Tax avoidance/Panama Leaks
EU Parliament must set up inquiry committee
In response to the Panama Leaks revelations, which showed wealthy individuals and firms channel funds through offshore firms to avoid paying taxes, the Greens have called for an immediate response at EU level. The Greens/EFA group is leading the push for the creation of a European Parliament inquiry committee to properly investigate the revelations and their implications at EU level. At today's conference of presidents of political groups in the parliament, the group outlined this proposal and its intention to work with other political groups to seek as broad consensus as possible behind a mandate for such a committee (1). Commenting on the proposal, Greens/EFA co-president Philippe Lamberts said:
"Panama Leaks shows we have so far just been scratching at the surface of the odious tax avoidance practises employed by individuals and businesses around the world and Europe. The Panama Papers have shown that obligations under existing EU anti-money laundering legislation are not enforced by EU governments and authorities. It would appear that, as with the revelations in Luxembourg Leaks, EU institutions and governments have failed in their duty to enforce the law. With authorities and policy makers in Europe continuing to drag their heels in their response to the pre-existing evidence, it is clear that this void needs to be filled. As the EU's democratically-elected institution, the European Parliament has a duty to fill this gap and investigate the extent and implications of these allegations."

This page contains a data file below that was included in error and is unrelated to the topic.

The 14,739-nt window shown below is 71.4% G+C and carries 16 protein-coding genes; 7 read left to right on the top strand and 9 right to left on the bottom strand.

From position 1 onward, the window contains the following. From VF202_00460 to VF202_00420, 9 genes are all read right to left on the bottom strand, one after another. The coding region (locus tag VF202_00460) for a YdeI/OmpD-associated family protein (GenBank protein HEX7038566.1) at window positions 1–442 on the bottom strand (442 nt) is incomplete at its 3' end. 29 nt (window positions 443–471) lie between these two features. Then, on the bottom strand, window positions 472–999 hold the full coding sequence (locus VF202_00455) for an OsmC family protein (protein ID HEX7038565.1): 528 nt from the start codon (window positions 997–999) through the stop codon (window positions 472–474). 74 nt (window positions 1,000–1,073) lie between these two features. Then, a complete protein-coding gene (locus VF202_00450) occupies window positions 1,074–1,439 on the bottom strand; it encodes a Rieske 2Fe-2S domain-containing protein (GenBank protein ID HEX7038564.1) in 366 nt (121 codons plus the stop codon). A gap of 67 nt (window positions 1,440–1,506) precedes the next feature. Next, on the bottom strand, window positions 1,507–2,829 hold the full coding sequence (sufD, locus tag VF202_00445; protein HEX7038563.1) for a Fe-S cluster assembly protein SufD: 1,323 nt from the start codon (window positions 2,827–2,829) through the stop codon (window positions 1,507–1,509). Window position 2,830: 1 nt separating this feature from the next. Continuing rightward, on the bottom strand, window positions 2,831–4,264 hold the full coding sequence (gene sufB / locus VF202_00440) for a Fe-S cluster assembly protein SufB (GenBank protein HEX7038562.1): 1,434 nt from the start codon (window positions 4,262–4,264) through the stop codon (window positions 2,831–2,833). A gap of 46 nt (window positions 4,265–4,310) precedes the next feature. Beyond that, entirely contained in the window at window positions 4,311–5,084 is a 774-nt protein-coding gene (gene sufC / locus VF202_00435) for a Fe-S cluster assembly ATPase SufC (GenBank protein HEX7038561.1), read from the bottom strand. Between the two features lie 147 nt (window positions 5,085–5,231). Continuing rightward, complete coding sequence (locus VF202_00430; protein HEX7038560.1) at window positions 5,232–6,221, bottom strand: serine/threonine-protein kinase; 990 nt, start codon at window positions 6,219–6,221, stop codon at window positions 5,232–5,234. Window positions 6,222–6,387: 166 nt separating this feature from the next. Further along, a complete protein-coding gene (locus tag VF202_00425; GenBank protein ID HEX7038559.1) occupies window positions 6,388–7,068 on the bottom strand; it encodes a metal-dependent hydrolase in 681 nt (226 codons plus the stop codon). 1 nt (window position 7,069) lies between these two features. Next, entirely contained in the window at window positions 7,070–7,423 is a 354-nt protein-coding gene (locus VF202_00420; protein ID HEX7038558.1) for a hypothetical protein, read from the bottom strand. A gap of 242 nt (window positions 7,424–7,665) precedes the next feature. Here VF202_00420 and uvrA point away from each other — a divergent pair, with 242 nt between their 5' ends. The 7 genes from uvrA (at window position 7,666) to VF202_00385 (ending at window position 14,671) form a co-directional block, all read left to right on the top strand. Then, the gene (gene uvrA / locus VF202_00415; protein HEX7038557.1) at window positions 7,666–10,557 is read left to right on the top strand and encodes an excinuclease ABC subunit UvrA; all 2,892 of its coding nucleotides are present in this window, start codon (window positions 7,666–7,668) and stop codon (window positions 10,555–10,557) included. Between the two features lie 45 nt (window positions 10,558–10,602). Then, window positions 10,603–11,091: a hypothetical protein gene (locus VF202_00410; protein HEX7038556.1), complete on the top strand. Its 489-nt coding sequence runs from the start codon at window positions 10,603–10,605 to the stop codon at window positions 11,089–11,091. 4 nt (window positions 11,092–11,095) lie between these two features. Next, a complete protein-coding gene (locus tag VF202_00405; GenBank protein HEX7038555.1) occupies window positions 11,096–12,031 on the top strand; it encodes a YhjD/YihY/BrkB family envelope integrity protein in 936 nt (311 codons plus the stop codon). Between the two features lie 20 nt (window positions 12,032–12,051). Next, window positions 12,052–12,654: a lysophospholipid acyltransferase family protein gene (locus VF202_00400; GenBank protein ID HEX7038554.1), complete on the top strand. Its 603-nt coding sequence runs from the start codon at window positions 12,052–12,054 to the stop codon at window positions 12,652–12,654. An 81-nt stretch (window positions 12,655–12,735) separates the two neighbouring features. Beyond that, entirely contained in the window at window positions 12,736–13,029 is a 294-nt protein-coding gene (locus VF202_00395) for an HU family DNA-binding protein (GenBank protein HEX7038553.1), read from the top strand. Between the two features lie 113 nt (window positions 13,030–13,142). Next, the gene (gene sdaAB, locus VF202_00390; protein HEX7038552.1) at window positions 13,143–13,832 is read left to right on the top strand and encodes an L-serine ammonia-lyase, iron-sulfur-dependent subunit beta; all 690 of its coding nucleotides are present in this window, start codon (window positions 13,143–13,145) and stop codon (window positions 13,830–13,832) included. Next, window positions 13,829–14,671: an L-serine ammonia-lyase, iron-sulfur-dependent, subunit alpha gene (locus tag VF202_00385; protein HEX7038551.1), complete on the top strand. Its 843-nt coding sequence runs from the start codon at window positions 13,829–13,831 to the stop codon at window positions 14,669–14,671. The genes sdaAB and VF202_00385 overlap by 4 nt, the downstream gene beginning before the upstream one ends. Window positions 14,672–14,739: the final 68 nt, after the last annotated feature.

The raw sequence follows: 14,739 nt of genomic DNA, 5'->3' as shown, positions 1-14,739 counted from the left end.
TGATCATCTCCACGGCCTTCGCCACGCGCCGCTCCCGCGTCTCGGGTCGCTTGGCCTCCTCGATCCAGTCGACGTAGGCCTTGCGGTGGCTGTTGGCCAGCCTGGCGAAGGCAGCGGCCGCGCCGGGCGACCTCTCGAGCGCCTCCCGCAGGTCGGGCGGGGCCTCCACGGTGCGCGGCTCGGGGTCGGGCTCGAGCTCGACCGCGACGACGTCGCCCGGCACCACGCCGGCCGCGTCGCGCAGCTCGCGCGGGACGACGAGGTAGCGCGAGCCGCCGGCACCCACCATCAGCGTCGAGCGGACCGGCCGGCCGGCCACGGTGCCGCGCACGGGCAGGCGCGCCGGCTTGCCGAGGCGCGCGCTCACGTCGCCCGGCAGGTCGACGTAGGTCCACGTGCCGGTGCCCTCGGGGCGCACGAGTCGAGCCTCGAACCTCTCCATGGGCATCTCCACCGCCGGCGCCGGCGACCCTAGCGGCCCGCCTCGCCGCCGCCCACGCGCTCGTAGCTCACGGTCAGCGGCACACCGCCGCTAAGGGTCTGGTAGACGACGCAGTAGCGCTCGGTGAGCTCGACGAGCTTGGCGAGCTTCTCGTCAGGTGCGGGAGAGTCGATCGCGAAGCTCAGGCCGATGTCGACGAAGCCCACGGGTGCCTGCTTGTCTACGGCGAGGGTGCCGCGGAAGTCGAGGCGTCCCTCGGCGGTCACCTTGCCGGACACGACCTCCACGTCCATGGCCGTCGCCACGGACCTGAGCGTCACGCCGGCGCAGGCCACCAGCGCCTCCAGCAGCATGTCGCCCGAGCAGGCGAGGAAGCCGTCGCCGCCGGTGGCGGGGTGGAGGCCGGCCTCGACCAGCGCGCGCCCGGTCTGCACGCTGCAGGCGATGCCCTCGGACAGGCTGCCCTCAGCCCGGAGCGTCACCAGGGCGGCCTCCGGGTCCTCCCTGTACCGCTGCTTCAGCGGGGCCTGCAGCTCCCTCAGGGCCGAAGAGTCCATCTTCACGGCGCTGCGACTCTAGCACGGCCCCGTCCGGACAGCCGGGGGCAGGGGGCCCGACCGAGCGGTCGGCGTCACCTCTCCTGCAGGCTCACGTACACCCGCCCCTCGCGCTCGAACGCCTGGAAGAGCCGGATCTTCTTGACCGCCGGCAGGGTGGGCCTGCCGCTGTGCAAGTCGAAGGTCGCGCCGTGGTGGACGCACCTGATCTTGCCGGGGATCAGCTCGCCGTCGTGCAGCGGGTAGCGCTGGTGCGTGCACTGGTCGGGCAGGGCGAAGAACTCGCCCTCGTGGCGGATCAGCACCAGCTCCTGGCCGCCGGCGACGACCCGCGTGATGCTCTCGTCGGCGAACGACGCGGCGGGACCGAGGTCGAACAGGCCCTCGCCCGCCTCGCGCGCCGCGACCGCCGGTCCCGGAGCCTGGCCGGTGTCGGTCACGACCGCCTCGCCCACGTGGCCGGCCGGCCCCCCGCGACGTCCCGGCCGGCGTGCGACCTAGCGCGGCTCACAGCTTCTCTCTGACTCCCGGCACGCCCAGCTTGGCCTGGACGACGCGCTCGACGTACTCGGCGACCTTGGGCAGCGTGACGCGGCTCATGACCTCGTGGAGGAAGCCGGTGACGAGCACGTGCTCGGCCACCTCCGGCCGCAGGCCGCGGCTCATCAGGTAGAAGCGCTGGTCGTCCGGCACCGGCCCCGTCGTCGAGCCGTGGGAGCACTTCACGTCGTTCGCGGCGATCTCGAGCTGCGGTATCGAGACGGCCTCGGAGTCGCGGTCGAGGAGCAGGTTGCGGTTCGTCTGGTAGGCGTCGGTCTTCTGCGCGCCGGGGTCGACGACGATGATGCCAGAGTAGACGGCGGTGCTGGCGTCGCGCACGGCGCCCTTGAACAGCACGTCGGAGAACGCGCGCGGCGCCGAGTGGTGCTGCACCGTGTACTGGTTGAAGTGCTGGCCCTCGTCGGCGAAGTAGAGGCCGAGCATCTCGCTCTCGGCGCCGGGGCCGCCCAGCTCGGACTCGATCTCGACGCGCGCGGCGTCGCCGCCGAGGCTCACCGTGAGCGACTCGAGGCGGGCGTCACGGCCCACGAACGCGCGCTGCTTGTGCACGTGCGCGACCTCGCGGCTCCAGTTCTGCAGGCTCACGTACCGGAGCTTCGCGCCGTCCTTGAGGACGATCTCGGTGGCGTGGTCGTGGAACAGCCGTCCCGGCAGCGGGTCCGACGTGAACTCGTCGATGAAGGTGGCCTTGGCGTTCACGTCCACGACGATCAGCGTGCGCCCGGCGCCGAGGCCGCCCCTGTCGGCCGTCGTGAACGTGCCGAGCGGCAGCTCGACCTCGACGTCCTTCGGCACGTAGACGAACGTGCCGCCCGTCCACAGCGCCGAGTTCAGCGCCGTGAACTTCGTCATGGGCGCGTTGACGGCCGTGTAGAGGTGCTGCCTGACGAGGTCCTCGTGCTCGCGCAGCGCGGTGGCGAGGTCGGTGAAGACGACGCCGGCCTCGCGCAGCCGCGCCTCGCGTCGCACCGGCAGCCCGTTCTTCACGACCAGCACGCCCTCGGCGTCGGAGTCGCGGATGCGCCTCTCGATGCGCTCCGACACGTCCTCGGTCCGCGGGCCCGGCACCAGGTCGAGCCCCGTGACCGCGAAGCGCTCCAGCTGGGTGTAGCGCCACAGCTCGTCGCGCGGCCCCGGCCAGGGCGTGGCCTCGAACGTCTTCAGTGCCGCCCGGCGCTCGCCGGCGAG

Greens/EFA economic and finance spokesperson Sven Giegold added:
"An inquiry committee is the most powerful tool available to the EP and can investigate breaches of EU law by member states and if the Commission acted in accordance with its duties under the EU treaties. It will ensure MEPs have sufficient resources for such an investigation, as well as access to the necessary documents. We will work to secure as broad political support as possible for the creation of such a committee. We believe the mandate of this inquiry committee should also include the ongoing work of the EP's special committee investigating tax avoidance in the aftermath of Luxembourg Leaks. The work of this committee is still being hampered by the refusal of EU governments and the Commission to make all the necessary documents available, and having a stronger status would also help it fulfil its mandate."
Greens/EFA co-president Philippe Lamberts concluded:
"We also strongly criticise the failure of the other groups to support our proposal to postpone the vote on the EU trade secrets rules. These new rules will have major negative impacts for whistleblowers and the media and would make it more difficult for revelations like Panama Leaks to emerge."
(1) The Greens/EFA group will circulate draft mandate for the inquiry committee by tomorrow noon.